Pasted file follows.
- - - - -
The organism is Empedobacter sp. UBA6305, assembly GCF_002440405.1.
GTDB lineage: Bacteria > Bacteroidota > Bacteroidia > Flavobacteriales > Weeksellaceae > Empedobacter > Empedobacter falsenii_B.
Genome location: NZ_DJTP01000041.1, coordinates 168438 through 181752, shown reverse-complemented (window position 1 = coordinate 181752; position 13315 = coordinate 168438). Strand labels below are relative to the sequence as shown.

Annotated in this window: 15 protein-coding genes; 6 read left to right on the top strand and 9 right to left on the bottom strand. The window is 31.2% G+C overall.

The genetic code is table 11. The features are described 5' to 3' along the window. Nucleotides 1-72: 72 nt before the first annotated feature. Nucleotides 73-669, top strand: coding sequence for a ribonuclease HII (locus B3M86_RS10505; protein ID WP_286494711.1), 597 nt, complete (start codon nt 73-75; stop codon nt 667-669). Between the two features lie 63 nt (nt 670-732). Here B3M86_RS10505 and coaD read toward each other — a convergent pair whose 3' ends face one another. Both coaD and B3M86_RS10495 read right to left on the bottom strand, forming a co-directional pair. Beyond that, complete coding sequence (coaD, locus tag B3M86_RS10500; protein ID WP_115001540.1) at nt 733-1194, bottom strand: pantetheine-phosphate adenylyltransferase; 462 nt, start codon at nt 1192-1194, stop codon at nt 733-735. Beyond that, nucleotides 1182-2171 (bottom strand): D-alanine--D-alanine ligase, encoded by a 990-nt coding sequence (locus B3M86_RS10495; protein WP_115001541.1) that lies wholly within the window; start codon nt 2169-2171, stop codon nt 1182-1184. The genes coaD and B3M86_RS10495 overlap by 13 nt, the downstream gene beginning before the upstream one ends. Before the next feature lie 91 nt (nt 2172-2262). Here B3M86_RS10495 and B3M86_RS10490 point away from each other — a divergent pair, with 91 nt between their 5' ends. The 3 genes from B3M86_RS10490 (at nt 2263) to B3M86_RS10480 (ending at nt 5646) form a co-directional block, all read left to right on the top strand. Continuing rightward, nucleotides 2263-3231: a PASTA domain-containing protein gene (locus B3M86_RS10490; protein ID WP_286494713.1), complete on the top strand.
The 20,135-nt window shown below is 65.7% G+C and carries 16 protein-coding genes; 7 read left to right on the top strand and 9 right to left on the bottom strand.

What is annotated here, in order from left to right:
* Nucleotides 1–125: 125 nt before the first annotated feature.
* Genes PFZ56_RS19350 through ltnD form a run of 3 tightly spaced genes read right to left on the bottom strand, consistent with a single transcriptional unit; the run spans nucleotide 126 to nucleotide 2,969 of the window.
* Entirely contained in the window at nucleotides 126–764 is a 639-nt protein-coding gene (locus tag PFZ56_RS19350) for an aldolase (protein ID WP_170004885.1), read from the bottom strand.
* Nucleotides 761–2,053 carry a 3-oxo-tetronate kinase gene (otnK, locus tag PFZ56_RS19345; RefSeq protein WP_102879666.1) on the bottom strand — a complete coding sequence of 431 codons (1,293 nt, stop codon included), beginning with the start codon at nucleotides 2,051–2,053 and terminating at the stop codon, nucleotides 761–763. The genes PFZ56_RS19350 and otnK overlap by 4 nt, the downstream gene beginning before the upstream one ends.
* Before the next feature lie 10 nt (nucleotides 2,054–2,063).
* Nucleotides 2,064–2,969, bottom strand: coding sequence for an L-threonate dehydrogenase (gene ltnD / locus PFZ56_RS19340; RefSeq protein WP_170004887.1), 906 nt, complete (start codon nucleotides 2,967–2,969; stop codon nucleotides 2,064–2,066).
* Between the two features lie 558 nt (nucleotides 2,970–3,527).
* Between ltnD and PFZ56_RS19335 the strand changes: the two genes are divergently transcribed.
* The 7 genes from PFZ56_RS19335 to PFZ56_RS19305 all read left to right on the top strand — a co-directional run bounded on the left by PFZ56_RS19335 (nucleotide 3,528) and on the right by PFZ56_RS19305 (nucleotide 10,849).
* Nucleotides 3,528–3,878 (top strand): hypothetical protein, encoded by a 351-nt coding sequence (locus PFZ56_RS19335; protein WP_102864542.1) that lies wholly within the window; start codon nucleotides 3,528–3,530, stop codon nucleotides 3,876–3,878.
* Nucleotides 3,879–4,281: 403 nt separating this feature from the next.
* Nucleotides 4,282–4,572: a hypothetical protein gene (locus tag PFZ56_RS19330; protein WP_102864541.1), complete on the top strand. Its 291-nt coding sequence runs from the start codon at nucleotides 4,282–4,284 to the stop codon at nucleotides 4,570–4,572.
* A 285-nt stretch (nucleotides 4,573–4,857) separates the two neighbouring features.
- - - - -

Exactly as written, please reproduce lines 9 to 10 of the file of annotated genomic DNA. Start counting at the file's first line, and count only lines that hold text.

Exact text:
* Genes PFZ56_RS19350 through ltnD form a run of 3 tightly spaced genes read right to left on the bottom strand, consistent with a single transcriptional unit; the run spans nucleotide 126 to nucleotide 2,969 of the window.
* Entirely contained in the window at nucleotides 126–764 is a 639-nt protein-coding gene (locus tag PFZ56_RS19350) for an aldolase (protein ID WP_170004885.1), read from the bottom strand.